Automobile industry executives at Beijing's bi-annual auto show forecast another boom year in China in 2008, with sales in the world's No 2 car market rising and production ramping up to take advantage of lower costs.
Global automakers such as Volkswagen AG, General Motors Corp and Toyota Motor Corp are increasingly relying on emerging markets such as China to take up the slack as US and European consumers feel the pinch from slowing economies and rising prices.
"I say this internally all the time, but the company that gets China right is going to be the dominant player for the next 25 years," GM chief executive Rick Wagoner said at the Beijing Auto Show.
GM's China sales lagged in the first quarter due to winter storms that disrupted shipments, but the company ranked No 2 by production in China last year is forecasting a recovery.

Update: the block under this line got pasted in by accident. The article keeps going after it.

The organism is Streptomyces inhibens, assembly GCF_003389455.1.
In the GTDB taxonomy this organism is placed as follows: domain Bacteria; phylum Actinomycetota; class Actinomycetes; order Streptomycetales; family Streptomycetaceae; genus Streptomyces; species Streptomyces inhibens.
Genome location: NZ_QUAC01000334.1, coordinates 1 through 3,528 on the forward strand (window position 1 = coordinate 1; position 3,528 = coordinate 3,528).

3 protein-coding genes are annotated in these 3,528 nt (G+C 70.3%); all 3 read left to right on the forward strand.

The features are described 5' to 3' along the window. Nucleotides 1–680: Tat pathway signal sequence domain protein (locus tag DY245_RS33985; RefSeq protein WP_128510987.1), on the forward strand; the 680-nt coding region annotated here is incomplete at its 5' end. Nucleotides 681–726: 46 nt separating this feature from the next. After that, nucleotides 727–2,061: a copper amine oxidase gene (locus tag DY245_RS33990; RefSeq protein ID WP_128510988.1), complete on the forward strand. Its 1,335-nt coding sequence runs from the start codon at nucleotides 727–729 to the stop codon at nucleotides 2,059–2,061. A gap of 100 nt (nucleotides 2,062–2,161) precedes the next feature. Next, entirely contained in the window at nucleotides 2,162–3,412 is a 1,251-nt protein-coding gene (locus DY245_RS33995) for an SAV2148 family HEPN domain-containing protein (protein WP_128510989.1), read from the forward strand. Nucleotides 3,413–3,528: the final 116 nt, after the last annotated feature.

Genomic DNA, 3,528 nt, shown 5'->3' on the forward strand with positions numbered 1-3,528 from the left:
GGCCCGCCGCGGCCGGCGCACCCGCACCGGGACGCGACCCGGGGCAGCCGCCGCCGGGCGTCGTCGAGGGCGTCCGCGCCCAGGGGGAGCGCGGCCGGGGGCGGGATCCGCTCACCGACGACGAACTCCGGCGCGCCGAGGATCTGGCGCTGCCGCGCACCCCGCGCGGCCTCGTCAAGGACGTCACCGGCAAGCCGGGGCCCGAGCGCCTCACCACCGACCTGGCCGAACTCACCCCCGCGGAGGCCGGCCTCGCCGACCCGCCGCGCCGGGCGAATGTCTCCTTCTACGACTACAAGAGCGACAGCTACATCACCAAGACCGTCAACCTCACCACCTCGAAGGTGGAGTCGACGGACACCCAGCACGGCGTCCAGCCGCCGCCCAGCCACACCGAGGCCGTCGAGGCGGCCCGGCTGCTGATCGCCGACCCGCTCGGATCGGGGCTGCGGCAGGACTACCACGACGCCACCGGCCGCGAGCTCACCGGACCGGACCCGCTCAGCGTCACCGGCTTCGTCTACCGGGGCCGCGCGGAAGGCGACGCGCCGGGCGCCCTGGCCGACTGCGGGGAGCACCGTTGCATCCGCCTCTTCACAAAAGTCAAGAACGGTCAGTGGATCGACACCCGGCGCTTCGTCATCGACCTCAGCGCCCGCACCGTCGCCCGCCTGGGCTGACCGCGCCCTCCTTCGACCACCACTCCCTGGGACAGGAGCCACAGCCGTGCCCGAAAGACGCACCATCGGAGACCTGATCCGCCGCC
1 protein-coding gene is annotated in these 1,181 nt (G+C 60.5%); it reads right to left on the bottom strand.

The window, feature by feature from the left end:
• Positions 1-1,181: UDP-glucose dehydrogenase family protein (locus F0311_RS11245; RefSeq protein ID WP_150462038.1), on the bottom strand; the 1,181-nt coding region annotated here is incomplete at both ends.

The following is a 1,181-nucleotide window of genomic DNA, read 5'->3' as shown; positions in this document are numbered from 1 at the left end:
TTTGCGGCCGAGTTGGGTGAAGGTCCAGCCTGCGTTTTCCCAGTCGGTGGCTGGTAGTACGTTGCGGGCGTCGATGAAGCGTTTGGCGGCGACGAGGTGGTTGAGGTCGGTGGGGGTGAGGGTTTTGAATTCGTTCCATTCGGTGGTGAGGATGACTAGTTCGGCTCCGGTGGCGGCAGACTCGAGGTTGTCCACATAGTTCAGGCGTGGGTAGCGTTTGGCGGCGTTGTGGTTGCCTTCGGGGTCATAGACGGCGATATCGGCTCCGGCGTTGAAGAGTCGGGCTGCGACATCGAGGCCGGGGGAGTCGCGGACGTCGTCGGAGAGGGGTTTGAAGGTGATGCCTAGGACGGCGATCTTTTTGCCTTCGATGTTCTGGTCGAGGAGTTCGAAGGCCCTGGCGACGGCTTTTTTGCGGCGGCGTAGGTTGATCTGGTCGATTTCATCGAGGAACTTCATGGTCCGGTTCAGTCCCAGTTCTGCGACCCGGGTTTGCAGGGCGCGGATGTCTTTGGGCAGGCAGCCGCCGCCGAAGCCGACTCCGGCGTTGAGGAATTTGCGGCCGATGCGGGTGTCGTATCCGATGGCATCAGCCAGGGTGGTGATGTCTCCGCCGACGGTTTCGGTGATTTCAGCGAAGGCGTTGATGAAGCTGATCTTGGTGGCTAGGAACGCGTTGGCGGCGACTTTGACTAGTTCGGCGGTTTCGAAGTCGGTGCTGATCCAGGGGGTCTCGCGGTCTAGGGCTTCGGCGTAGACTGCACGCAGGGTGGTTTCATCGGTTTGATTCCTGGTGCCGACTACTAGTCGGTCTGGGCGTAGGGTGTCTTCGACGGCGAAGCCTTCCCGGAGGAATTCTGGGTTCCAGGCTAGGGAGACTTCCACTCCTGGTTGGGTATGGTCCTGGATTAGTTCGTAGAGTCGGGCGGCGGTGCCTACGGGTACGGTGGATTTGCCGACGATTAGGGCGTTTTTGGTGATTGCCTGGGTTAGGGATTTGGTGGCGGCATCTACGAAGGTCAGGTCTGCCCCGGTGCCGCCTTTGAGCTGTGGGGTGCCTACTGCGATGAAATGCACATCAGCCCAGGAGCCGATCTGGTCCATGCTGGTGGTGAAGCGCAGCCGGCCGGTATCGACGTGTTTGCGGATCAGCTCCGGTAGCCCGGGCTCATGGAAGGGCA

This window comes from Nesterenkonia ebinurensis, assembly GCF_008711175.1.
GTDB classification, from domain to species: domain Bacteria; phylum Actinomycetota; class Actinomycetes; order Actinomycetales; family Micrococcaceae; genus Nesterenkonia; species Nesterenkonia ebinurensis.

"We still expect a very good year and to grow in line with the market," GM's president and managing director Kevin Wale said.
GM expects total China car sales to rise 16 percent in 2008, after climbing to 6.3 million in 2007. Most executives predicated the whole auto market, including trucks and buses, to reach 10 million units this year.
As big as the Chinese car market has become, just 44 out of every 1,000 people owns a vehicle, compared with an average 600 for the developed world and some 800 for the United States.
The number of vehicles on Chinese roads last year reached 47 million, parts maker Magna International said, a level equivalent to where the US was in 1947.
"All the fundamentals are really, really good (for China to keep growing)," said Magna International Asia Pacific executive vice-president Frank O'Brien.
Carlos Ghosn, chief executive officer of Nissan Motor Co and Renault SA, agreed.
"If China is going to become the world's second-biggest economy – if not the biggest – you can expect the (per capita sales) number to reach at least 600," he told reporters at the auto show.
"You can imagine the growth prospects."